Book – Miss Alexia Tarabotti is not your average twenty-six-year-old spinster in Victorian London. Along with her Italian name, her headstrong temperament, her distressing complexion and her even more distressing nose, Alexia inherited something noteworthy from her father: her missing soul. Alexia is a preternatural, a soulless human whose touch can exorcise ghosts and transform vampires and werewolves back to their human forms. Her preternatural status is a closely guarded secret from humans, even from her own family, but it brings her to the attention of the Bureau of Unnatural Registry, headed by the exasperating alpha werewolf, Lord Conall Maccon. And when Alexia accidentally kills a vampire at a party and is launched into a web of supernatural intrigue extending far beyond her usual sphere, she finds herself entangled with Lord Maccon in all sorts of new and exciting–though still exasperating–ways.
As an infrequent reader of romances of any kind but a big fan of sci-fi and fantasy, I was pleasantly surprised by how entirely I found myself rooting for the romantic subplot in this scrumptious confection of a fast-paced steampunk adventure. Soulless is a purely fluffy read, but delightfully so, the kind of light-hearted, feel-good, take-you-away-from-your-troubles indulgence of a book that we all need every once in a while. It would make an outstanding book to take away on vacation–and with four other books in this series, a manga adaptation and two separate spin-off series in progress, it might just leave you eager to get home and read more of Alexia’s world.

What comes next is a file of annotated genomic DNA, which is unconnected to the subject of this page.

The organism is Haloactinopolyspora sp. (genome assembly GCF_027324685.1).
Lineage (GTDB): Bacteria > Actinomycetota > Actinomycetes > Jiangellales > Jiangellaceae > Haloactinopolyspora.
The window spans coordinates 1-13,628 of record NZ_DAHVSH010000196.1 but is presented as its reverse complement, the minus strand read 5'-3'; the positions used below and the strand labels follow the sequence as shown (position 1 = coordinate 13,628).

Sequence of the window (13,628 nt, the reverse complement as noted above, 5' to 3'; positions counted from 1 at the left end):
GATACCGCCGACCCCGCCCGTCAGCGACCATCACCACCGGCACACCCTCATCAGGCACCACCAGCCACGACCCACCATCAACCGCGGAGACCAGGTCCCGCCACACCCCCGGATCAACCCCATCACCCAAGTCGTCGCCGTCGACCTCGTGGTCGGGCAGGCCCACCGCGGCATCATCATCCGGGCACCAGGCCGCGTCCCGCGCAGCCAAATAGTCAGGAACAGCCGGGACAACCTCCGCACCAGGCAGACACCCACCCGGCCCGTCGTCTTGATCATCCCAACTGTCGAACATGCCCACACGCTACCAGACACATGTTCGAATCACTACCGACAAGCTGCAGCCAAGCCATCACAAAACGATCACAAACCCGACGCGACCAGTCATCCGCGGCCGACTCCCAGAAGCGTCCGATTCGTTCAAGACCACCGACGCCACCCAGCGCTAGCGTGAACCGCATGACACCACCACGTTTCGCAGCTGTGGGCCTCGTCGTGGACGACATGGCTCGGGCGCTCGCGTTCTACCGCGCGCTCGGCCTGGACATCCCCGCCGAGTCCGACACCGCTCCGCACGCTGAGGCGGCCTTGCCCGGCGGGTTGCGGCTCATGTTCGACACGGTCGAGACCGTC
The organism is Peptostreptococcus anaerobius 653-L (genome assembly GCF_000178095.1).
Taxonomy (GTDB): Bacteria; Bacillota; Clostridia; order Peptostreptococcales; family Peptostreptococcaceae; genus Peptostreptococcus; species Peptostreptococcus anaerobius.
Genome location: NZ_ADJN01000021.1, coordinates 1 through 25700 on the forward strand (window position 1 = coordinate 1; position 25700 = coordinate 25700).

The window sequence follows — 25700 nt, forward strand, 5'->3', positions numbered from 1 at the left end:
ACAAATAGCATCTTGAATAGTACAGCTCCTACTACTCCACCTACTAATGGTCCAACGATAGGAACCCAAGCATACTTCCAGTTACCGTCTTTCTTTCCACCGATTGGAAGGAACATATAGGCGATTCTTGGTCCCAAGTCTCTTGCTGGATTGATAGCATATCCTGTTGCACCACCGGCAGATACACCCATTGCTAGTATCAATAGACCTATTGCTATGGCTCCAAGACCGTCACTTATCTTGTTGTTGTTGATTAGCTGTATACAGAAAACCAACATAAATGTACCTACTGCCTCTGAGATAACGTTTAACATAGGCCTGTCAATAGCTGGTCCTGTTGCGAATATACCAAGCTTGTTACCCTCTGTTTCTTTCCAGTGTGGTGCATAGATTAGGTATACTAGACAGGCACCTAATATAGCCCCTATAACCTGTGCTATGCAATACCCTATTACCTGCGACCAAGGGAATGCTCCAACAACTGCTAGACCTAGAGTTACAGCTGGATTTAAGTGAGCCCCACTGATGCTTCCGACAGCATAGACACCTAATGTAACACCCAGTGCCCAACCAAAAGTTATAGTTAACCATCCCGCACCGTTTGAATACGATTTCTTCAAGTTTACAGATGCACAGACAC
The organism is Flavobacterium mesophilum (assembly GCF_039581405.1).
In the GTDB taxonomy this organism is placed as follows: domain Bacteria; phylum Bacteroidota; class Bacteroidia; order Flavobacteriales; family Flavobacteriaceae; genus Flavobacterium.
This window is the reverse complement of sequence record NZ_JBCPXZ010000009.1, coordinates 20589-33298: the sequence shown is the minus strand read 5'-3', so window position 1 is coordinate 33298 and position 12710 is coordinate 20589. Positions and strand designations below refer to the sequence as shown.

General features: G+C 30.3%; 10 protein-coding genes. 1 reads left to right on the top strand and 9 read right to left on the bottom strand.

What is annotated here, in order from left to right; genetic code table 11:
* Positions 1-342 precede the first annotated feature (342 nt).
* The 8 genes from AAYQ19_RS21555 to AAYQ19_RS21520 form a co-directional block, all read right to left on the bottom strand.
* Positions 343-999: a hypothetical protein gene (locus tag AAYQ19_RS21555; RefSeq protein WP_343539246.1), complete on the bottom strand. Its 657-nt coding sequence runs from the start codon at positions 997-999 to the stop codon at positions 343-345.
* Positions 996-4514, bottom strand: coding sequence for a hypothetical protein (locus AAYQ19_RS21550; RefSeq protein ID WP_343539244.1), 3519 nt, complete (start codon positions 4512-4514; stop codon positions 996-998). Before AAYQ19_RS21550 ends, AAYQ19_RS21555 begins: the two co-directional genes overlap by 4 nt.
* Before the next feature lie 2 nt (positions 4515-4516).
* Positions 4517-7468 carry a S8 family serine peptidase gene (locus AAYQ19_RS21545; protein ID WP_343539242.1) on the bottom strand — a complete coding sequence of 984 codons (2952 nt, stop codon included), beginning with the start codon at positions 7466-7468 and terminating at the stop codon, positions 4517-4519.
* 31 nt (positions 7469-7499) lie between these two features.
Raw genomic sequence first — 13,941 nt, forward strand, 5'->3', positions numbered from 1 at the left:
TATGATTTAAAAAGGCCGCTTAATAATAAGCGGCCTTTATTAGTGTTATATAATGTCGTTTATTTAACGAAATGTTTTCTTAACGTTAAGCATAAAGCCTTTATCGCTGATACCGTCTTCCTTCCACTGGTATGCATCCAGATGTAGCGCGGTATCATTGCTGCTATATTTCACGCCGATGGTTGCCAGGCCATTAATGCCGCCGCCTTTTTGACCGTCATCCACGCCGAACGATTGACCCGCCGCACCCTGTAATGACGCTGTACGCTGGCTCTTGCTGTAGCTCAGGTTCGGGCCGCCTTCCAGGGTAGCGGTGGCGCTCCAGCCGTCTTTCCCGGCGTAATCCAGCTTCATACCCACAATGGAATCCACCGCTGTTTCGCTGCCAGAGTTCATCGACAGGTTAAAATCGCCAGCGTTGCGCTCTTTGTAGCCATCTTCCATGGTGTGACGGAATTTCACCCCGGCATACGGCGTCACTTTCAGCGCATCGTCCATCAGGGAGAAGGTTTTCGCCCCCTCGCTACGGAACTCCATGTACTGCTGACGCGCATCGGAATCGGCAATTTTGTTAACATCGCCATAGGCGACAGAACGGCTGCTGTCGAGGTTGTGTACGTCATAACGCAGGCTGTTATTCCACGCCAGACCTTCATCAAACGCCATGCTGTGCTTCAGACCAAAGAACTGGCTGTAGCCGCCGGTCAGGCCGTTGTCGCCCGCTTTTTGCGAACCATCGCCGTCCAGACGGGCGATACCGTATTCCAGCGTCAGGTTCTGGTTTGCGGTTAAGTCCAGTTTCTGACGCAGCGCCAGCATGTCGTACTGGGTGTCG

Graphic Novel – Agatha Clay is a favorite student of Professor Beetle, the Spark (or Mad Scientist) who runs Beetleburg on behalf of the Baron Klaus Wolfenbach. Agatha is pretty sure she’s no Spark herself – until the day Professor Beetle is accidentally killed when he throws a bomb at the Baron’s son Gilgamesh. Agatha’s life is thrown into chaos when she’s held captive on the Baron’s airship Castle Wolfenbach, a hostage against the good behavior of Moloch von Zinzer, who everyone but Gil believes is the Spark behind the devices Agatha has been building in her sleep. And then there’s the infectious Slaver Wasps, the odd behavior of the Jägermonsters, Gilgamesh’s inconvenient crush, and the bossy and imperious Emperor of All Cats…